Bay Area nurse and deputy husband isolated more than a week, awaiting COVID-19 test results

There's shared frustration, nationwide, when it comes to long wait times for COVID-19 test results. It's especially distressing for first responders and healthcare workers who are forced to self-isolate for days or weeks at a time when they'd rather be helping those in need.

Melanie Cataffo said her sister's symptoms were like many others'.

"Scratchy throat and a low-grade fever," Cataffo said. "She had a little cough. It wasn't extremely dry."

Her sister is a nurse at a Bay Area hospital. To ensure the safety of herself, her family, and her patients, she was tested for COVID-19.

That was eight days ago.  

"She called again and they said, actually it's going to be at least another three days, maybe longer," Cataffo said.

RELATED: Model suggests Florida COVID-19 cases will peak in early May

Now, both the nurse and her husband, a sheriff's deputy, are forced to self-isolate until the results are in. 

"Two first responders that we're down right now because a test result is taking 12 days to come back," Cataffo said.

From Tampa General Hospital to the St. Petersburg Police Department, we've learned of front line workers testing positive and even more stuck on the sidelines, awaiting results.

“We need to have a way of getting the people who are truly negative back on the front lines to help the people who are fighting for us right now,” said Dr. Warren Sturman who's leading Broward County's Medical Response Unit.  

Sturman is working with emergency management officials to get rapid COVID-19 testing for Florida's first responders and healthcare workers, bringing results in minutes, not days. But a test collection kit shortage is leaving them in limbo.

LINK: Florida COVID-19 cases soar Wednesday, reaching 7,773; deaths top 100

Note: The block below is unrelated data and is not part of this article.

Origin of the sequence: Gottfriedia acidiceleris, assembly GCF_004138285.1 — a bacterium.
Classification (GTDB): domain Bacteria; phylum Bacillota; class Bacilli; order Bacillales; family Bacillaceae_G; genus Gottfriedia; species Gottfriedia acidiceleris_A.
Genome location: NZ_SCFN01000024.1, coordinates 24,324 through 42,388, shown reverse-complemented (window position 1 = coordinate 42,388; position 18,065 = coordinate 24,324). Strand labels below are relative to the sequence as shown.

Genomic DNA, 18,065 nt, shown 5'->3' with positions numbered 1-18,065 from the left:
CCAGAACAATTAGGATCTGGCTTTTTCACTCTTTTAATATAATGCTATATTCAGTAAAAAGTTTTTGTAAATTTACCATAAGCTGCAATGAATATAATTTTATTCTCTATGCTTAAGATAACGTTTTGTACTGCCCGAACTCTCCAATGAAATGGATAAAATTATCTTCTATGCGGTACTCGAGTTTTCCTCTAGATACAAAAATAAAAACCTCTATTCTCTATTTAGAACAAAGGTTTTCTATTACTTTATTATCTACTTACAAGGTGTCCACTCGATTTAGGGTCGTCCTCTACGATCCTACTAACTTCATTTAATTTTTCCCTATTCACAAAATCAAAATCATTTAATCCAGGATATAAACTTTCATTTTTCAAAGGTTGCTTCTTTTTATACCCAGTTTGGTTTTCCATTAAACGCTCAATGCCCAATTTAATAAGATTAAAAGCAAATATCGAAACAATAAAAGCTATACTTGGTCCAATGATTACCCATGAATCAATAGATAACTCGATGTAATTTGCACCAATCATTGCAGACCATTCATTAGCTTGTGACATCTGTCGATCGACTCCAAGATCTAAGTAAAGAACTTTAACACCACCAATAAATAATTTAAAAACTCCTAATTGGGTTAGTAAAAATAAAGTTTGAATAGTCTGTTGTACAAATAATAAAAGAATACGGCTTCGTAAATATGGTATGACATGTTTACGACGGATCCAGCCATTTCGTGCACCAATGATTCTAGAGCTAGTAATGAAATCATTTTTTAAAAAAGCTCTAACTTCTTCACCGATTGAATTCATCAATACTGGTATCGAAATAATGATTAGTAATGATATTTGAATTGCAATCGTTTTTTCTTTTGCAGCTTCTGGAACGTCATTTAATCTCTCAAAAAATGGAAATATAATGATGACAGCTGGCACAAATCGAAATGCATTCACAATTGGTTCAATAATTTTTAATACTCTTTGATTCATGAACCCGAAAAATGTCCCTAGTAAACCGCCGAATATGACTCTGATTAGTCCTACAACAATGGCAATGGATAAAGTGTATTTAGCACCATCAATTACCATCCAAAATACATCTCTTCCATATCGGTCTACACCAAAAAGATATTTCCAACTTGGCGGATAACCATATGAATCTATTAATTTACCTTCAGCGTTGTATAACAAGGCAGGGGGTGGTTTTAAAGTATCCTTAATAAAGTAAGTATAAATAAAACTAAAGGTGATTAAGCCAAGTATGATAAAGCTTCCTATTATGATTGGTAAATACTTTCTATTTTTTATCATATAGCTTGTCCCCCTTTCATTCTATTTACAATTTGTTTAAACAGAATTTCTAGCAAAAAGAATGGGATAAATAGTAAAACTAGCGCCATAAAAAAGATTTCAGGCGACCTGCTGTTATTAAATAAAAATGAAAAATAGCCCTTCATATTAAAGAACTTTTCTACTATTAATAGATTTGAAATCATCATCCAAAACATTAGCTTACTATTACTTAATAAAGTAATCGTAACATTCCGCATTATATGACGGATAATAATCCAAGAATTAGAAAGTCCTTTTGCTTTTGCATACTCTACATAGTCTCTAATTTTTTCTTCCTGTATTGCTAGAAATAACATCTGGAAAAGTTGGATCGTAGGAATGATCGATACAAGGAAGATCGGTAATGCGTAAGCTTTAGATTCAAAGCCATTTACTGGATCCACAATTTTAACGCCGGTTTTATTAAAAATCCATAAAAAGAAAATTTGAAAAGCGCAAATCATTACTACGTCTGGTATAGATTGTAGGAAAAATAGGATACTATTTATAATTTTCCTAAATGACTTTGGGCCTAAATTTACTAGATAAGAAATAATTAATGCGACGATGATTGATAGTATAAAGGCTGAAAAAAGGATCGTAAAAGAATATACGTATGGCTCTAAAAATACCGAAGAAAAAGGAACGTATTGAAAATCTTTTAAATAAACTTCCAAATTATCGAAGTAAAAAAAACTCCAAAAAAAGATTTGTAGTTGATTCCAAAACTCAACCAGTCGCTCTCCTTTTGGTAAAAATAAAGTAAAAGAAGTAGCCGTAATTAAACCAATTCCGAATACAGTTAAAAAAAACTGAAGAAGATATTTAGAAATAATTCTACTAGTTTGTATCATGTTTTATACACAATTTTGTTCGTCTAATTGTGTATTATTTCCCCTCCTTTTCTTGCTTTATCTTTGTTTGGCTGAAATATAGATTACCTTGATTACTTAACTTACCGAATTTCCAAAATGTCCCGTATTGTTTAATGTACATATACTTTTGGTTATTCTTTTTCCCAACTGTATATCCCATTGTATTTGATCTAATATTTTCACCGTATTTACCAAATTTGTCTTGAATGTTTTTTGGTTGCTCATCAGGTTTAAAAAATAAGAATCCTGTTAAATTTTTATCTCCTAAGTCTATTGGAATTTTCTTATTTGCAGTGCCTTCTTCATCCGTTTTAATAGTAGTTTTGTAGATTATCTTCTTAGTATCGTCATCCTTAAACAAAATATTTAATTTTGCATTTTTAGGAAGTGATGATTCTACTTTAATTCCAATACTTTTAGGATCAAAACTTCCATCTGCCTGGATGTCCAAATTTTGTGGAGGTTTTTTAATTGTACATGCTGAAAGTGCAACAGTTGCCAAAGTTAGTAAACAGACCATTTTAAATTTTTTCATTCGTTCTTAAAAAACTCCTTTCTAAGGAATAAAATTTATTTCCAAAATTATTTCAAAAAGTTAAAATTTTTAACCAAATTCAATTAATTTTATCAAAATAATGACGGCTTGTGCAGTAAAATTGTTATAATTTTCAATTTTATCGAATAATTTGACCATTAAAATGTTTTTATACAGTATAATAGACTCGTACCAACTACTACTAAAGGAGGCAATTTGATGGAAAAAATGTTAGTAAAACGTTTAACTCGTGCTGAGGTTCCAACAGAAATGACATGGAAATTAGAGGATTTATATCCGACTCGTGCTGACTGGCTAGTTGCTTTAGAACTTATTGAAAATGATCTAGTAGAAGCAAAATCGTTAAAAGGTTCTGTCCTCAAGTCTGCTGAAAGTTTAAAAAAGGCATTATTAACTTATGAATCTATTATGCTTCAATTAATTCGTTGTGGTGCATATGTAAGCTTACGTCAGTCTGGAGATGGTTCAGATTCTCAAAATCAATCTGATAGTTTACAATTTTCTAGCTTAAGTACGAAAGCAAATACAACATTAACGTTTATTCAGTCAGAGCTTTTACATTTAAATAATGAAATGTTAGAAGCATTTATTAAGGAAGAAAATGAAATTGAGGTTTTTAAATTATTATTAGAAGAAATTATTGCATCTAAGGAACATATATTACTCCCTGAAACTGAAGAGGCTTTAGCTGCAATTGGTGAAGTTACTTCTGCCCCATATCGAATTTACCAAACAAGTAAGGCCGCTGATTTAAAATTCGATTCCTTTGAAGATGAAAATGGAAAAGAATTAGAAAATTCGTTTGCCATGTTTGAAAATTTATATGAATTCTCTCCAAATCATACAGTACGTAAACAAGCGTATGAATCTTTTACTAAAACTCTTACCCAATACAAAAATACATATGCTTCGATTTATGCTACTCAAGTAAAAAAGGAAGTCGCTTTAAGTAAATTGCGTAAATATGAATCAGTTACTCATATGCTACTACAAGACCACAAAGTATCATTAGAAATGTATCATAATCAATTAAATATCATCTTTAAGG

"What is happening is the people who are left behind are working harder. They are getting fatigued and there is less support for them," Sturman said.

BayCare, for example, which opened drive-through testing sites March 18, said it "shares the frustrations of patients who have visited our drive-thru COVID-19 test collection sites and whose results have not yet come back after more than week’s wait."

They went on to say, "BayCare is in constant contact with the laboratories and we have received assurances that they are working through the backlog."

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Meanwhile, Quest Diagnostics, one of the labs processing Florida's tests, said, "We are working with healthcare systems to prioritize testing for in-hospital patients and symptomatic hospital healthcare workers. Hospitals and healthcare systems can submit specimens from these patients to us, with a 'high priority' designation. As a result, these specimens will be expedited within our standard first-in, first-out testing process. We are already notifying health systems of ways to submit specimens under these conditions."

However, in the case of one local nurse and her deputy husband, the wait drags on.

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"If we are not prioritizing, we are depriving the community of people that should be taking care of everyone," Cataffo said.

Governor Ron DeSantis said the state has ordered 2,000 of the rapid COVID-19 test kits, which are able to deliver results in as little as 45 minutes. A total of 69,000 tests have been given so far in Florida, with nearly 11% coming up positive. 

If you feel sick:

The Florida Department of Health has opened a COVID-19 Call Center at 1-866-779-6121. Agents will answer questions around the clock. Questions may also be emailed to Email responses will be sent during call center hours.

LINK: Florida's COVID-19 website

CORONAVIRUS IN FLORIDA: What you need to know


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